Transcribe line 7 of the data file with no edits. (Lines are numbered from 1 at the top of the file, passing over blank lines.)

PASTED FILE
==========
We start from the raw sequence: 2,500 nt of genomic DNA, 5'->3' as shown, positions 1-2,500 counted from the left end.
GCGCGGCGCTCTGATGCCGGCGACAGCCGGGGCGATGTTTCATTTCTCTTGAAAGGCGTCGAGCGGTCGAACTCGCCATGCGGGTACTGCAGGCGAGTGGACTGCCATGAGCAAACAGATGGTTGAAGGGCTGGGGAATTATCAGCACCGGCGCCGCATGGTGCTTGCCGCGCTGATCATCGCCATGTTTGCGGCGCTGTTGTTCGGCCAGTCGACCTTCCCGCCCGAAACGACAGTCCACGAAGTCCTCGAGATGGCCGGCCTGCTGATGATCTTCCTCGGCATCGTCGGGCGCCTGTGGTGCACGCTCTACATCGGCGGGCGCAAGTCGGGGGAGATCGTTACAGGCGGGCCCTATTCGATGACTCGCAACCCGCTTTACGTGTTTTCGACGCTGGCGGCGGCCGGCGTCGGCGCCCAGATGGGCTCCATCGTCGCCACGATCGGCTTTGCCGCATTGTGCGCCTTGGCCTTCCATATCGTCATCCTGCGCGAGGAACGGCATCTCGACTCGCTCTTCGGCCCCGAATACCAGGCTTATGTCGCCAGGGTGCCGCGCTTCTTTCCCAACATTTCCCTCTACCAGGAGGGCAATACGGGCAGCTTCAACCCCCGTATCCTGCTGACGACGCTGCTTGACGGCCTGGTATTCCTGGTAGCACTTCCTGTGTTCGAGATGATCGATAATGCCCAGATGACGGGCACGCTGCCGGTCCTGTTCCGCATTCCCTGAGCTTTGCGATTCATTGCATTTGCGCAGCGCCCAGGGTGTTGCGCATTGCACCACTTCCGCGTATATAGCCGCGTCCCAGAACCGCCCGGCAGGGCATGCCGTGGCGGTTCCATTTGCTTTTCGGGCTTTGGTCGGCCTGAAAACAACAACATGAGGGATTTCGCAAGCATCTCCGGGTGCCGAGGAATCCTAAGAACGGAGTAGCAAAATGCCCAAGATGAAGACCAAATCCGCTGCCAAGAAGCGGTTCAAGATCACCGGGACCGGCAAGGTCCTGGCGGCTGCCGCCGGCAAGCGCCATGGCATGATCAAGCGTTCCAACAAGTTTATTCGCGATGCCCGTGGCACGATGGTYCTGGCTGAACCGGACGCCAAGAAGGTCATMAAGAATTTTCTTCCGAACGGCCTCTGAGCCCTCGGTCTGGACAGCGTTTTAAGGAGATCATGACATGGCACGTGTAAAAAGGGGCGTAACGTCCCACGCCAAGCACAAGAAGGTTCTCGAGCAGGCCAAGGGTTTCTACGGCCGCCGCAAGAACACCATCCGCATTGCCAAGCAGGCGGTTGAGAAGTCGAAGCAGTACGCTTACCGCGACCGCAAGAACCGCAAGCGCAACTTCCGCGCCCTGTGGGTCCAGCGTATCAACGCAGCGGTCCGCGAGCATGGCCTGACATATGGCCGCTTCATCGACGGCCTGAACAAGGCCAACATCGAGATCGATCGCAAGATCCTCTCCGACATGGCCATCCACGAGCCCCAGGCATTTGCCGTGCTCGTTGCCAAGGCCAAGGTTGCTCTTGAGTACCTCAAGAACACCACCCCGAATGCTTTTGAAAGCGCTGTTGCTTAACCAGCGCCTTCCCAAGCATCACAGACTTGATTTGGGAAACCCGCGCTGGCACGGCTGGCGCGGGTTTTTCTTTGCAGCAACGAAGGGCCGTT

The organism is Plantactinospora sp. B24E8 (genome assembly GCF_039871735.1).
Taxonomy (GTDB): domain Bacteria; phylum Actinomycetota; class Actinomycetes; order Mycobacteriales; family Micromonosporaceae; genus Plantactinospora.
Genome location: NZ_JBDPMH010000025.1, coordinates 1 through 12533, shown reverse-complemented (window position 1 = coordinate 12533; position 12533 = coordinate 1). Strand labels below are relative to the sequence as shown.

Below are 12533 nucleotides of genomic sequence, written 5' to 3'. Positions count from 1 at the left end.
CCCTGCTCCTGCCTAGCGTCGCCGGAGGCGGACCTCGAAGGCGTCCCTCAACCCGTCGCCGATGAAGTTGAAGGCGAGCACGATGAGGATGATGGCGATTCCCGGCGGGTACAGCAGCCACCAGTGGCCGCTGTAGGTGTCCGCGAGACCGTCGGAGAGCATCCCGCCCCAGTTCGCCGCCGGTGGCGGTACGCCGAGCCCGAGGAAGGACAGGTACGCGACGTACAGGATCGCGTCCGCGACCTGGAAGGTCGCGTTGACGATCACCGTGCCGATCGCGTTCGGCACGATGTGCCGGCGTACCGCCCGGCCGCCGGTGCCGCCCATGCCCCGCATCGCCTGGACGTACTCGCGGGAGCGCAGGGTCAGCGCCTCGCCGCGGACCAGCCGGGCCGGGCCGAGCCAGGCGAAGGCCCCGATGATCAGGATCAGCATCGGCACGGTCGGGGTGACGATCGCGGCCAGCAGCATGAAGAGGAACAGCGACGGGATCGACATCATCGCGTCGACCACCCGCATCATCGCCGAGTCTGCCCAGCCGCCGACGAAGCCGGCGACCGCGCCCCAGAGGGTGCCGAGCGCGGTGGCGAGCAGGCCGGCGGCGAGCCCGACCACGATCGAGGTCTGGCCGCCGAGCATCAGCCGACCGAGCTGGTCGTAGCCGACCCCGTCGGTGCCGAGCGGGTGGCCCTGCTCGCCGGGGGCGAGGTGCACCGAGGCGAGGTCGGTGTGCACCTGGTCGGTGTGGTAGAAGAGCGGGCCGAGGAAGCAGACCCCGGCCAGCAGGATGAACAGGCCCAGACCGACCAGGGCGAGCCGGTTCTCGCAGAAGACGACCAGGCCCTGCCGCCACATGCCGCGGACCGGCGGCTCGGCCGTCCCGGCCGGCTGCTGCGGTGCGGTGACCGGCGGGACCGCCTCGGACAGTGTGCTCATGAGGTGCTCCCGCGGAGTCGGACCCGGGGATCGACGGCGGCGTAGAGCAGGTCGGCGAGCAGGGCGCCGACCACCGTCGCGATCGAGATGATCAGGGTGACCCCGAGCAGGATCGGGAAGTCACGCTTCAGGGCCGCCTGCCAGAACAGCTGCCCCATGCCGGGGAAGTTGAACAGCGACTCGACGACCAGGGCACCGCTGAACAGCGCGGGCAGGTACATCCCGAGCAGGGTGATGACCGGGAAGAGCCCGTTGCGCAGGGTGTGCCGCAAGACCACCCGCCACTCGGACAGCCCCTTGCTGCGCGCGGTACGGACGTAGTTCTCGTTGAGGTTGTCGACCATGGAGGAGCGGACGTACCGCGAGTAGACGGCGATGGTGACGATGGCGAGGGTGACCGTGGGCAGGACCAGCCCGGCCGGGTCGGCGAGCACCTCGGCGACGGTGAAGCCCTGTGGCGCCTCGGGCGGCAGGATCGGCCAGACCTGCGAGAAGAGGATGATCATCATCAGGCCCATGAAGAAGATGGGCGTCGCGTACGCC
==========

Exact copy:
CCCTGCTCCTGCCTAGCGTCGCCGGAGGCGGACCTCGAAGGCGTCCCTCAACCCGTCGCCGATGAAGTTGAAGGCGAGCACGATGAGGATGATGGCGATTCCCGGCGGGTACAGCAGCCACCAGTGGCCGCTGTAGGTGTCCGCGAGACCGTCGGAGAGCATCCCGCCCCAGTTCGCCGCCGGTGGCGGTACGCCGAGCCCGAGGAAGGACAGGTACGCGACGTACAGGATCGCGTCCGCGACCTGGAAGGTCGCGTTGACGATCACCGTGCCGATCGCGTTCGGCACGATGTGCCGGCGTACCGCCCGGCCGCCGGTGCCGCCCATGCCCCGCATCGCCTGGACGTACTCGCGGGAGCGCAGGGTCAGCGCCTCGCCGCGGACCAGCCGGGCCGGGCCGAGCCAGGCGAAGGCCCCGATGATCAGGATCAGCATCGGCACGGTCGGGGTGACGATCGCGGCCAGCAGCATGAAGAGGAACAGCGACGGGATCGACATCATCGCGTCGACCACCCGCATCATCGCCGAGTCTGCCCAGCCGCCGACGAAGCCGGCGACCGCGCCCCAGAGGGTGCCGAGCGCGGTGGCGAGCAGGCCGGCGGCGAGCCCGACCACGATCGAGGTCTGGCCGCCGAGCATCAGCCGACCGAGCTGGTCGTAGCCGACCCCGTCGGTGCCGAGCGGGTGGCCCTGCTCGCCGGGGGCGAGGTGCACCGAGGCGAGGTCGGTGTGCACCTGGTCGGTGTGGTAGAAGAGCGGGCCGAGGAAGCAGACCCCGGCCAGCAGGATGAACAGGCCCAGACCGACCAGGGCGAGCCGGTTCTCGCAGAAGACGACCAGGCCCTGCCGCCACATGCCGCGGACCGGCGGCTCGGCCGTCCCGGCCGGCTGCTGCGGTGCGGTGACCGGCGGGACCGCCTCGGACAGTGTGCTCATGAGGTGCTCCCGCGGAGTCGGACCCGGGGATCGACGGCGGCGTAGAGCAGGTCGGCGAGCAGGGCGCCGACCACCGTCGCGATCGAGATGATCAGGGTGACCCCGAGCAGGATCGGGAAGTCACGCTTCAGGGCCGCCTGCCAGAACAGCTGCCCCATGCCGGGGAAGTTGAACAGCGACTCGACGACCAGGGCACCGCTGAACAGCGCGGGCAGGTACATCCCGAGCAGGGTGATGACCGGGAAGAGCCCGTTGCGCAGGGTGTGCCGCAAGACCACCCGCCACTCGGACAGCCCCTTGCTGCGCGCGGTACGGACGTAGTTCTCGTTGAGGTTGTCGACCATGGAGGAGCGGACGTACCGCGAGTAGACGGCGATGGTGACGATGGCGAGGGTGACCGTGGGCAGGACCAGCCCGGCCGGGTCGGCGAGCACCTCGGCGACGGTGAAGCCCTGTGGCGCCTCGGGCGGCAGGATCGGCCAGACCTGCGAGAAGAGGATGATCATCATCAGGCCCATGAAGAAGATGGGCGTCGCGTACGCC